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The Necessary Revolution by Peter Senge
 

The Necessary Revolution by Peter Senge

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    The Necessary Revolution by Peter Senge The Necessary Revolution by Peter Senge Presentation Transcript

    • The Necessary Revolution
      By Peter Senge
      We Read for You, August 2011
      Presented by:
      Arnold Smit, Centre for Business in Society
      Date: 19/08/2011
    • Learning organizations: “…where people continually expand their capacity to create the results they truly desire, where new and expansive patterns of thinking are nurtured, where collective aspiration is set free, and where people are continually learning to see the whole together.”
      • Senior lecturer at MIT
      • Founding chair of the Society for Organisational Learning
      • Journal of Business Strategy (1999): “strategist of the century”
      • Wall Street Journal: One of the world’s most influential business thinkers”
      Peter Senge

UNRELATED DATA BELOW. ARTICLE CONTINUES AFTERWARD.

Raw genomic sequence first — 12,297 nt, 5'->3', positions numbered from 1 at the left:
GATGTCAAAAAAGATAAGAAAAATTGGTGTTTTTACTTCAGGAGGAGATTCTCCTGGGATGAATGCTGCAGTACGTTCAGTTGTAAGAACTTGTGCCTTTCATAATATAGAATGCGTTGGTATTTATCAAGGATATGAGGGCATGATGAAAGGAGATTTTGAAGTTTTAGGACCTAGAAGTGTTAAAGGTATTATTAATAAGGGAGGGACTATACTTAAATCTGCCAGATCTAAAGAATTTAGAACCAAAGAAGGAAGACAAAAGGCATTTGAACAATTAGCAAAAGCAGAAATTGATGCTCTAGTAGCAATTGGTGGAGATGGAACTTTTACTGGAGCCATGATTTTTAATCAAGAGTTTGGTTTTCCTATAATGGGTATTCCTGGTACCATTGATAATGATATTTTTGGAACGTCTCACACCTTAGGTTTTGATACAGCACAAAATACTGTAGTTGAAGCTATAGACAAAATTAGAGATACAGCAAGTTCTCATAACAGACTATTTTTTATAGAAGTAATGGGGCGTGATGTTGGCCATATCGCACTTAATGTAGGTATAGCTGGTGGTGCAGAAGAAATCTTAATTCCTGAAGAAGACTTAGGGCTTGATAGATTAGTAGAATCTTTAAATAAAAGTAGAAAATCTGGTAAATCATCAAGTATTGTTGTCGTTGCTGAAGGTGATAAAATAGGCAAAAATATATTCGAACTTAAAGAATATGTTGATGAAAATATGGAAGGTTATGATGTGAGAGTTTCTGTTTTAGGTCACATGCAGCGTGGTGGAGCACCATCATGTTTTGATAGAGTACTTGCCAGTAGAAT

• Setup of the book
      “In the necessary revolution, we will talk about
      the challenges we face in three interconnected areas –
      energy and transportation, food and water,
      material waste and toxicity (what we make and discard) –
      and the consequent imbalances that result when
      too many resources are concentrated in too few hands.”
    • Three stories
      First story: Never doubt what one person and
      a small group of co-conspirators can do
      Sweden:
      • Oil counts only for 30% of energy
      • 15% of cars run on ethanol
      • All major manufacturers offer ethanol-based cars.
      … countless local networks developed quietly, thanks to the efforts
      of small groups of committed and courageous individuals who set
      out to find others with
      similar aspirations.
    • Second story: Aligning an industry
      “If global carbon emissions were
      currency, most of the “money” could
      be found in our office buildings, malls,
      hotels, factories, apartment buildings,
      and homes.”
      USGBC: The US Green Building Council
      LEED: Leadership in Energy and Environmental Design
      A small group of likeminded people who were interested in genuinely addressing the
      total impact of buildings on the environment,
      human health and well-being, and communities.
    • Third story: Unconventional allies - Coke and WWF
      partner for sustainable water
      “We should not cause more water to be removed from a watershed than we replenish.” (Neville Isdell, CEO, 2007)
      In the next two decades it is estimated that
      water use by humans will increase by about
      40 percent, and that 17 percent more water
      will be needed to grow food for a growing
      Population.
    • Why? - The case for change
      The industrial age paradigm